Mobile Phone Text Messaging for Tobacco Risk Communication Among Young Adult Community College Students: Protocol and Baseline Overview for a Rando…
Authors of this article are:
Prokhorov AV, Khalil GE, Calabro KS, Machado TC, Russell S, Czerniak KW, Botello GC, Chen M, Perez A, Vidrine DJ, Perry CL.
A summary of the article is shown below:
BACKGROUND: Community-college students are at high risk for tobacco use. Because the use of mobile phone text messaging is nearly ubiquitous today, short message service (SMS) may be an effective strategy for tobacco risk communication in this population. Little is known, however, concerning the message structure significantly influencing perceived tobacco risk.OBJECTIVE: We aim to outline the rationale and design of Project Debunk, a randomized trial comparing the effects of different SMS text message structures.METHODS: We conducted a 6-month randomized trial comparing 8 arms, based on the combination of the 3 message structures delivered to young adults in a 2×2×2 study design: framing (gain-framed or loss-framed), depth (simple or complex), and appeal (emotional or rational). Participants were invited to participate from 3 community colleges in Houston from September 2016 to July 2017. Participants were randomized to 1 arm and received text messages in 2 separate campaigns. Each campaign consisted of 2 text messages per day for 30 days. Perceived tobacco risk was assessed at baseline, 2 months after the first campaign, and 2 months after the second campaign. We assessed the perceived risk of using conventional products (eg, combustible cigarettes) and new and emerging products (eg, electronic cigarettes). The validity of message structures was assessed weekly for each campaign. A 1-week follow-up assessment was also conducted to understand immediate reactions from participants.RESULTS: We completed data collection for the baseline survey on a rolling basis during this time and assessed the validity of the message structure after 1 week of SMS text messages. For the entire sample (N=636), the average age was 20.92 years (SD 2.52), about two-thirds were male (430/636, 67.6%), and most were black or African American (259/636, 40.7%) or white (236/636, 37.1%). After 1 week of receiving text messages, the following was noted: (a) loss-framed messages were more likely to be perceived as presenting a loss than gain-framed messages (F7,522=13.13, P<.001), (b) complex messages were perceived to be more complex than simple messages (F7,520=2.04, P=.05), and (c) emotional messages were perceived to be more emotionally involving than rational messages (F7,520=6.46, P<.001).CONCLUSIONS: This study confirms that the recruitment, randomization, and message composition have been successfully implemented. Further analyses will identify specific types of messages that are more effective than others in increasing the perceived risk of tobacco use. If our results suggest that any of the 8 specific message structures are more effective for helping young adults understand tobacco risk, this would provide evidence to include such messages as part of a larger technology-based campaign such as mobile phone apps, entertainment-based campaigns, and social media.TRIAL REGISTRATION: ClinicalTrials.gov NCT03457480; https://clinicaltrials.gov/ct2/show/NCT03457480 (Archived by WebCite at http://www.webcitation.org/6ykd4IIap).REGISTERED REPORT IDENTIFIER: RR1-10.2196/10977.©Alexander V Prokhorov, Georges Elias Khalil, Karen Sue Calabro, Tamara Costello Machado, Sophia Russell, Katarzyna W Czerniak, Gabrielle C Botello, Minxing Chen, Adriana Perez, Damon J Vidrine, Cheryl L Perry. Originally published in JMIR Research Protocols (http://www.researchprotocols.org), 15.10.2018.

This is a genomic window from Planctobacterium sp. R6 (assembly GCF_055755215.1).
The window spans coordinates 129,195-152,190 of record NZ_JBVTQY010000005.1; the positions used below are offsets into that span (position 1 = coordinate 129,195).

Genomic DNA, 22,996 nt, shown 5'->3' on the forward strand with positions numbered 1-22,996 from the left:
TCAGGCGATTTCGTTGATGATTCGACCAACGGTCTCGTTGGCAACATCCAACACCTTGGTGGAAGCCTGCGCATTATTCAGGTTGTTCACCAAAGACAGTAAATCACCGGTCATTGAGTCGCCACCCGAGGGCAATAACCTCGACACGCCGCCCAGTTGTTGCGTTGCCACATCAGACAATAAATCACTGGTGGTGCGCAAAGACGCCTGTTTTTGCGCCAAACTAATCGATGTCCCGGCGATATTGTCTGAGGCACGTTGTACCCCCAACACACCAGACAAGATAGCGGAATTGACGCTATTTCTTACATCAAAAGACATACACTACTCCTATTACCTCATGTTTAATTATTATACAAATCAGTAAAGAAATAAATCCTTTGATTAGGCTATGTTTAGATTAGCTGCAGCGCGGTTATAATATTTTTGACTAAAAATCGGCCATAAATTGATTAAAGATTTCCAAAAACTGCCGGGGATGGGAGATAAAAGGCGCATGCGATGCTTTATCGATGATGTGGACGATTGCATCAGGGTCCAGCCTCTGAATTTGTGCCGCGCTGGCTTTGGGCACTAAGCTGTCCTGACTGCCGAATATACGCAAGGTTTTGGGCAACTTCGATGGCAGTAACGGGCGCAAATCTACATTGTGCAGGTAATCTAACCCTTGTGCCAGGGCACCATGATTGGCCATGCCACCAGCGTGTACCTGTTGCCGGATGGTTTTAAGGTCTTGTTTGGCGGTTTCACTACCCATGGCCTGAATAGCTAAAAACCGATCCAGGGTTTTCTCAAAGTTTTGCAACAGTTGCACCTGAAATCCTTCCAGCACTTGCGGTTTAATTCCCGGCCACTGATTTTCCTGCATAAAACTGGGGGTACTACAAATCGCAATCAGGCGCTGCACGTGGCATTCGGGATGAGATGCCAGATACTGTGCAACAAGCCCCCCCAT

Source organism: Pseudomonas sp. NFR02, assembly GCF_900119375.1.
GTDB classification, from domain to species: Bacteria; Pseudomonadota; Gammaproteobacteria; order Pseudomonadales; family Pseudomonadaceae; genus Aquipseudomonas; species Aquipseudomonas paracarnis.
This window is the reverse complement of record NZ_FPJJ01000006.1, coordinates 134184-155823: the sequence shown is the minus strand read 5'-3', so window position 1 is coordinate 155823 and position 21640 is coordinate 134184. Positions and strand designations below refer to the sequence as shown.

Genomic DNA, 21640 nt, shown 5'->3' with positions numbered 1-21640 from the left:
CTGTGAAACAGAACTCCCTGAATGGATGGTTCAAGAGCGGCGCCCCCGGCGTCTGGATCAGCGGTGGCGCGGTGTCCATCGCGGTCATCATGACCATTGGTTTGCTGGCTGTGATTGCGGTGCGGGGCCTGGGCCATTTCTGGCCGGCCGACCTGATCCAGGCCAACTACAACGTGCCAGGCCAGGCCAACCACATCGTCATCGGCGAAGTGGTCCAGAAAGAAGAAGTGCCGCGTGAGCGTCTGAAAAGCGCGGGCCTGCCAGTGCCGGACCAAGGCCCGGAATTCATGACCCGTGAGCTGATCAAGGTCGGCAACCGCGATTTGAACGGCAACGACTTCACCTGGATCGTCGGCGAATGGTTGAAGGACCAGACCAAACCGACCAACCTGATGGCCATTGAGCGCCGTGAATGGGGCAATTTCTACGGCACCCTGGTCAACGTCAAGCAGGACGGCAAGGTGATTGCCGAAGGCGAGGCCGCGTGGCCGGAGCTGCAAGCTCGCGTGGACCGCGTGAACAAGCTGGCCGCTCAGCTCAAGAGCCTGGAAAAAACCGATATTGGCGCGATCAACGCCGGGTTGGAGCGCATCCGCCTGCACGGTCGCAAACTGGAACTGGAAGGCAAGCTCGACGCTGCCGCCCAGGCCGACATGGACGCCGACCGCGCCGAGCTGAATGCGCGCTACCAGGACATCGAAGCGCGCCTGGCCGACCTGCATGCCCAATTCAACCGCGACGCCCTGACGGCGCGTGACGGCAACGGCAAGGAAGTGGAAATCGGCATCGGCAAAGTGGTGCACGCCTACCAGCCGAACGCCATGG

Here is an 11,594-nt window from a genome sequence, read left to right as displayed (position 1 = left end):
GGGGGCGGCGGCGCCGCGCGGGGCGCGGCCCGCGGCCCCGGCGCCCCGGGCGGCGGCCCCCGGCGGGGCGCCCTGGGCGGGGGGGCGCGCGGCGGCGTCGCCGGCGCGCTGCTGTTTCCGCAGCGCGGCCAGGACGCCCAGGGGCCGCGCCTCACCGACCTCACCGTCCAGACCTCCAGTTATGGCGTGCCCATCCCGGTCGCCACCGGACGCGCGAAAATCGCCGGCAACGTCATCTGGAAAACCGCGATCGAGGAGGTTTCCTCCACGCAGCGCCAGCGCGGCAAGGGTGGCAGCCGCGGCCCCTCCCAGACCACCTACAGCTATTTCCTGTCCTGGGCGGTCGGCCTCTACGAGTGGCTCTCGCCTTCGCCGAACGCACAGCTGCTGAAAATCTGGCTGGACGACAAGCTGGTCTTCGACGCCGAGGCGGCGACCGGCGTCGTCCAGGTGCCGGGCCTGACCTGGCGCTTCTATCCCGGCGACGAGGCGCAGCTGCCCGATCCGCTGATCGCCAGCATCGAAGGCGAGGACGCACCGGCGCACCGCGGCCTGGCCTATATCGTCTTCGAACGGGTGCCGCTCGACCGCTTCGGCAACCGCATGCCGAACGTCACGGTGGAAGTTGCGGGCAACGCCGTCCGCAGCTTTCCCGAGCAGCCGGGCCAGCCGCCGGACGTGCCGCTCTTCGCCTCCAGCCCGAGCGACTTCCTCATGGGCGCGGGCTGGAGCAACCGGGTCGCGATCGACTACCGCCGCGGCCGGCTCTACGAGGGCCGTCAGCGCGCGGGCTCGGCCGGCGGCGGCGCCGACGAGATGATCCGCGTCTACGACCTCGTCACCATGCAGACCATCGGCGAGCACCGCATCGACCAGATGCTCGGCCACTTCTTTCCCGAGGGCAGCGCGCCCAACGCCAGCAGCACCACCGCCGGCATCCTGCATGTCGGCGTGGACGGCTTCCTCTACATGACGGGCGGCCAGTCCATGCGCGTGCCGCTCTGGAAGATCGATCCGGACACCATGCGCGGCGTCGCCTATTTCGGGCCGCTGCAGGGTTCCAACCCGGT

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This article is a good source of information and a good way to become familiar with topics such as:
perception;risk;text messaging;tobacco use;young adult
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